Lost for words

Lost for words

I had drawn an

Memories of past events sink to the bottom of our minds like drowned jasmine. But, sometimes, they have a way of suddenly surfacing with a rotten smell. One of my memories concerns a word-building competition in which I had participated during my college years.

Word building was a popular literary game played with minimum paraphernalia – all you needed were a heap of small cardboard pieces with an alphabet written on each piece, and a napkin to cover the heap. It was a basic home-grown version of the modern Scrabble.

The year that I competed, after several rounds of elimination, two of us remained to play out the last prize winning round. The final game had been arran-ged in a room in the Students’ Union Building, located in a corner across the street from the main red-brick college.

My opponent was my senior in the undergraduate course, and was also good in languages. In the room that day, besides the two of us, there were only some Student Union office-bearers who were conducting the proceedings along with a few of their hangers-on. Strict silence had to be maintained during the game.

We began to play. One started getting the better of the other in quick succession and we both progressed neck-to-neck. As the closing-time for the game was nearly upon us, we found that we had both formed an equal number of words! One of us had to produce that crucial extra word quickly to break the tie! Hoping and praying that I could form that final word during my turn, I drew out one piece from under the napkin.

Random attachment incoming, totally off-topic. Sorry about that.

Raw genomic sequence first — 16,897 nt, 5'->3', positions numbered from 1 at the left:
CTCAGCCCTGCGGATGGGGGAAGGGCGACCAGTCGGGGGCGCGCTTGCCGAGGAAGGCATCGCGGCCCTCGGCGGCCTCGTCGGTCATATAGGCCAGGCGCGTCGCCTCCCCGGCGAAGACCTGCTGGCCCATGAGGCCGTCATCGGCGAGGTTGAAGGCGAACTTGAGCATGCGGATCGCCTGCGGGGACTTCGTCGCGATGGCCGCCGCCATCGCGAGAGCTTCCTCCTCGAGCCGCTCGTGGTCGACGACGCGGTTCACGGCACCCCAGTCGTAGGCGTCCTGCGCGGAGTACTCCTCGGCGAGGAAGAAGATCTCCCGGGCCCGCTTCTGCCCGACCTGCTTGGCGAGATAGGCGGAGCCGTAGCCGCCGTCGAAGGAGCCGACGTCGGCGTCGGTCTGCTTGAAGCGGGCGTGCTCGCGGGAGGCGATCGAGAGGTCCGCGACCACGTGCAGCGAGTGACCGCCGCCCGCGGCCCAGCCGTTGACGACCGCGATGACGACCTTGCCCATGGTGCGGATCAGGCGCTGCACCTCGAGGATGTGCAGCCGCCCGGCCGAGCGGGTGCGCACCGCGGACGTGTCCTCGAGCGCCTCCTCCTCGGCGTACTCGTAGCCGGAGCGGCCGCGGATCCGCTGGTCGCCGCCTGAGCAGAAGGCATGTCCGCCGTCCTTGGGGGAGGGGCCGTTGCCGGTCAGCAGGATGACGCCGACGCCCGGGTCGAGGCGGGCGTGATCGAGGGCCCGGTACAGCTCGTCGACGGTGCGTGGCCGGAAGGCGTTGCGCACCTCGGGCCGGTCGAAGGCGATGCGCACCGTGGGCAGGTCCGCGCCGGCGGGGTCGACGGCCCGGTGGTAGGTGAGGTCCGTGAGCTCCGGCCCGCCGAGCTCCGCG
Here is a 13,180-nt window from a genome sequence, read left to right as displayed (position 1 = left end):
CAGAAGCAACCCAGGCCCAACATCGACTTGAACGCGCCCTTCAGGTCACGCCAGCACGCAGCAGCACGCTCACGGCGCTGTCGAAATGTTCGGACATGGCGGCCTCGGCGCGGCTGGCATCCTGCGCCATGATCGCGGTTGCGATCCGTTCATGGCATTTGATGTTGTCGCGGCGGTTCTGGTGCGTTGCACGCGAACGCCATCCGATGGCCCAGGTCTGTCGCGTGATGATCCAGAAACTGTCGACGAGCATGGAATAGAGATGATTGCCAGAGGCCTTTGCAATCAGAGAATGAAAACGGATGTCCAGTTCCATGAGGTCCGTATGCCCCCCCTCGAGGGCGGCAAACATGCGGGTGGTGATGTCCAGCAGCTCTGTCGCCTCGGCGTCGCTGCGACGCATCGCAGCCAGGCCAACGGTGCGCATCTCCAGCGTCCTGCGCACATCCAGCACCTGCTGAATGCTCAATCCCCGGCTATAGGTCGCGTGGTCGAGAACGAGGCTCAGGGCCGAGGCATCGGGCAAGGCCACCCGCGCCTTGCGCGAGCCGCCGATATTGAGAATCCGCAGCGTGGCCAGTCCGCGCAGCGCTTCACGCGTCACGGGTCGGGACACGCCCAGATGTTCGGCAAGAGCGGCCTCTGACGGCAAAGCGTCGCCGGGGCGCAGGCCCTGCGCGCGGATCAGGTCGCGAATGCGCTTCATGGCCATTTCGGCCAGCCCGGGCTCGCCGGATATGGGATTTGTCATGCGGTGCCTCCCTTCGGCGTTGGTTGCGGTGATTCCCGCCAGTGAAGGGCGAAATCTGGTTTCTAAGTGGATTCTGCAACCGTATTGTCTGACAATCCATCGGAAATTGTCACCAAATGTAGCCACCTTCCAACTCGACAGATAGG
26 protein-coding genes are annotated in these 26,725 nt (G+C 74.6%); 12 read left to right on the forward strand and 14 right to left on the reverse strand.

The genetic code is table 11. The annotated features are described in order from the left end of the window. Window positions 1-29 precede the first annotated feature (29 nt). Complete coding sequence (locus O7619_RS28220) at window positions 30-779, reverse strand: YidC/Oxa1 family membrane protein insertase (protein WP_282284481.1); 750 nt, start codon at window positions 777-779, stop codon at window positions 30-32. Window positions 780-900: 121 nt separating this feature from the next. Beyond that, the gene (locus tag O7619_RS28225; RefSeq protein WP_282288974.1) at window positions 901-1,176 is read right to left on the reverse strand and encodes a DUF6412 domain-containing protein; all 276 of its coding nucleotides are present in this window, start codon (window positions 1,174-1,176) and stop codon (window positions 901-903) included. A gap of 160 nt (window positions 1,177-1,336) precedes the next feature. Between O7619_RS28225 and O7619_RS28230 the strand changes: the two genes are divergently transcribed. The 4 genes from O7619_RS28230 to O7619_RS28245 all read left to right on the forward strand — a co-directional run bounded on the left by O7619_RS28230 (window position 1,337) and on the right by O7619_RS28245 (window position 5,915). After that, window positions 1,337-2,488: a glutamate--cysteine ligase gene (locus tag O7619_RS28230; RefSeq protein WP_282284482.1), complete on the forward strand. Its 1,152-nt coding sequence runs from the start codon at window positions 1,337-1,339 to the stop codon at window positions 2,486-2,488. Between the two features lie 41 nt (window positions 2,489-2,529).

I had drawn an “X”! No go! It was my opponent’s turn. She drew an “A”. She smugly picked up some other pieces lying on the napkin and arranged that fateful last word –“AFIX”! I could not believe my eyes! Just at the nick of that moment, the referee belonging to the Student Union rang the bell sharply and announced that the game-time was over and my opponent was the winner!

I could not believe my ears! “AFIX” – the spelling was wrong and I knew it! But I was tongue-tied and sat there transfixed. In my confused state of shock and surprise, I did not utter a word. No one else had spoken. The moment passed. Everyone got up and left the room hurriedly. I came home and double-checked the word in the dictionary, Yes, it was “AFFIX” and not “AFIX”. I knew it. But I had failed to speak up and my opponent had left with the first prize.

The gilt-silver cup which was my seco-nd prize sat in the cupboard of our home amidst the dumb Navaratri festival dolls and taunted me no end until I finally got rid of it. At times, though, a white blur floats up in my mind disturbingly. Then, I wonder whose the greater failure was that day – my opponent’s, for her pyrrhic victory with her misspelt word; or mine, with my stupid defeat for want of a word!
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